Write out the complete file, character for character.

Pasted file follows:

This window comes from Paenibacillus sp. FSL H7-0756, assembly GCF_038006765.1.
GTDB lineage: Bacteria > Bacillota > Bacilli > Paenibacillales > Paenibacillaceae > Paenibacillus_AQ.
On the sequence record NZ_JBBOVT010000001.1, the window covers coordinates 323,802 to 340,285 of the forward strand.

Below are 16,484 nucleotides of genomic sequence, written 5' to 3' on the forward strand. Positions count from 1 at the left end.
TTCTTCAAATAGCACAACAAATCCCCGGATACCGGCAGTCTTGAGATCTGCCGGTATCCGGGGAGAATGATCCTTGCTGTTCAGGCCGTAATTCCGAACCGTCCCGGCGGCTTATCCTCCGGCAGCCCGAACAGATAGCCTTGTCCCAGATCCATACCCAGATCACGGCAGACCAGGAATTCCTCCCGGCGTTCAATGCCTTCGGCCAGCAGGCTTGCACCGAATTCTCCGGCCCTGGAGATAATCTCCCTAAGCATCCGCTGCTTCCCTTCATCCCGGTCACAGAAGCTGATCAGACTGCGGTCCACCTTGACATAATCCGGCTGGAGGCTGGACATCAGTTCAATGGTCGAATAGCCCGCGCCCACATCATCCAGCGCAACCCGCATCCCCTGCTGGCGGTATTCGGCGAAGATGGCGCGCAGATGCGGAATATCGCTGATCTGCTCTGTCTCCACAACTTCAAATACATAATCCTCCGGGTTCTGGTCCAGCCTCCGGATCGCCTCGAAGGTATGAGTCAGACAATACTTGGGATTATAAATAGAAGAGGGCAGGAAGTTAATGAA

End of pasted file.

This window comes from Paenibacillus sp. FSL H7-0756, assembly GCF_038006765.1.
GTDB lineage: Bacteria > Bacillota > Bacilli > Paenibacillales > Paenibacillaceae > Paenibacillus_AQ.
On the sequence record NZ_JBBOVT010000001.1, the window covers coordinates 323,802 to 340,285 of the forward strand.

Below are 16,484 nucleotides of genomic sequence, written 5' to 3' on the forward strand. Positions count from 1 at the left end.
TTCTTCAAATAGCACAACAAATCCCCGGATACCGGCAGTCTTGAGATCTGCCGGTATCCGGGGAGAATGATCCTTGCTGTTCAGGCCGTAATTCCGAACCGTCCCGGCGGCTTATCCTCCGGCAGCCCGAACAGATAGCCTTGTCCCAGATCCATACCCAGATCACGGCAGACCAGGAATTCCTCCCGGCGTTCAATGCCTTCGGCCAGCAGGCTTGCACCGAATTCTCCGGCCCTGGAGATAATCTCCCTAAGCATCCGCTGCTTCCCTTCATCCCGGTCACAGAAGCTGATCAGACTGCGGTCCACCTTGACATAATCCGGCTGGAGGCTGGACATCAGTTCAATGGTCGAATAGCCCGCGCCCACATCATCCAGCGCAACCCGCATCCCCTGCTGGCGGTATTCGGCGAAGATGGCGCGCAGATGCGGAATATCGCTGATCTGCTCTGTCTCCACAACTTCAAATACATAATCCTCCGGGTTCTGGTCCAGCCTCCGGATCGCCTCGAAGGTATGAGTCAGACAATACTTGGGATTATAAATAGAAGAGGGCAGGAAGTTAATGAA